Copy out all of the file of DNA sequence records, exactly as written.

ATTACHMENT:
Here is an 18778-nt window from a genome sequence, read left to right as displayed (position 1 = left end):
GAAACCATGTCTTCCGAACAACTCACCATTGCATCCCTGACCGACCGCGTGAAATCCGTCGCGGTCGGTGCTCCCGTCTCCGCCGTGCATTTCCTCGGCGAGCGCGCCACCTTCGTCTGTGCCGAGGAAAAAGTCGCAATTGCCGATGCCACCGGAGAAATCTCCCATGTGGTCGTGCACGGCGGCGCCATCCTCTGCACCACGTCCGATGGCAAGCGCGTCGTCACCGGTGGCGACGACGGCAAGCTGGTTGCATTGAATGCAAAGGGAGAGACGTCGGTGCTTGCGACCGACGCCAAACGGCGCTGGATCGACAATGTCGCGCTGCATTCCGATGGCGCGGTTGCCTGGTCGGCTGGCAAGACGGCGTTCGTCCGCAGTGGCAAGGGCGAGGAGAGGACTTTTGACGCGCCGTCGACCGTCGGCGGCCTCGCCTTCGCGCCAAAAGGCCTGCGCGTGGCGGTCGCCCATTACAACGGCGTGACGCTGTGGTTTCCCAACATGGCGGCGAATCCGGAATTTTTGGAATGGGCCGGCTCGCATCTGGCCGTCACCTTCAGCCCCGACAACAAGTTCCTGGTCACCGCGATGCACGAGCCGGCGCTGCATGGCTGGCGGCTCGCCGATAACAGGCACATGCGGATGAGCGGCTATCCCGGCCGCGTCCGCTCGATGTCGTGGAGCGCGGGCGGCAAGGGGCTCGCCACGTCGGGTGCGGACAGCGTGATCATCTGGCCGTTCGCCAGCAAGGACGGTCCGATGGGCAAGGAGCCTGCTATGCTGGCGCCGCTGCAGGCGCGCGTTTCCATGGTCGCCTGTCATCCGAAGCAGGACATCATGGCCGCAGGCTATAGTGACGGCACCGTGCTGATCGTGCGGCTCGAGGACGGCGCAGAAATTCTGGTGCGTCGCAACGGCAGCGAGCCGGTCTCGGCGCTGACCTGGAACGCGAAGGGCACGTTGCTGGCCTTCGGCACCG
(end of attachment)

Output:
Here is an 18778-nt window from a genome sequence, read left to right as displayed (position 1 = left end):
GAAACCATGTCTTCCGAACAACTCACCATTGCATCCCTGACCGACCGCGTGAAATCCGTCGCGGTCGGTGCTCCCGTCTCCGCCGTGCATTTCCTCGGCGAGCGCGCCACCTTCGTCTGTGCCGAGGAAAAAGTCGCAATTGCCGATGCCACCGGAGAAATCTCCCATGTGGTCGTGCACGGCGGCGCCATCCTCTGCACCACGTCCGATGGCAAGCGCGTCGTCACCGGTGGCGACGACGGCAAGCTGGTTGCATTGAATGCAAAGGGAGAGACGTCGGTGCTTGCGACCGACGCCAAACGGCGCTGGATCGACAATGTCGCGCTGCATTCCGATGGCGCGGTTGCCTGGTCGGCTGGCAAGACGGCGTTCGTCCGCAGTGGCAAGGGCGAGGAGAGGACTTTTGACGCGCCGTCGACCGTCGGCGGCCTCGCCTTCGCGCCAAAAGGCCTGCGCGTGGCGGTCGCCCATTACAACGGCGTGACGCTGTGGTTTCCCAACATGGCGGCGAATCCGGAATTTTTGGAATGGGCCGGCTCGCATCTGGCCGTCACCTTCAGCCCCGACAACAAGTTCCTGGTCACCGCGATGCACGAGCCGGCGCTGCATGGCTGGCGGCTCGCCGATAACAGGCACATGCGGATGAGCGGCTATCCCGGCCGCGTCCGCTCGATGTCGTGGAGCGCGGGCGGCAAGGGGCTCGCCACGTCGGGTGCGGACAGCGTGATCATCTGGCCGTTCGCCAGCAAGGACGGTCCGATGGGCAAGGAGCCTGCTATGCTGGCGCCGCTGCAGGCGCGCGTTTCCATGGTCGCCTGTCATCCGAAGCAGGACATCATGGCCGCAGGCTATAGTGACGGCACCGTGCTGATCGTGCGGCTCGAGGACGGCGCAGAAATTCTGGTGCGTCGCAACGGCAGCGAGCCGGTCTCGGCGCTGACCTGGAACGCGAAGGGCACGTTGCTGGCCTTCGGCACCG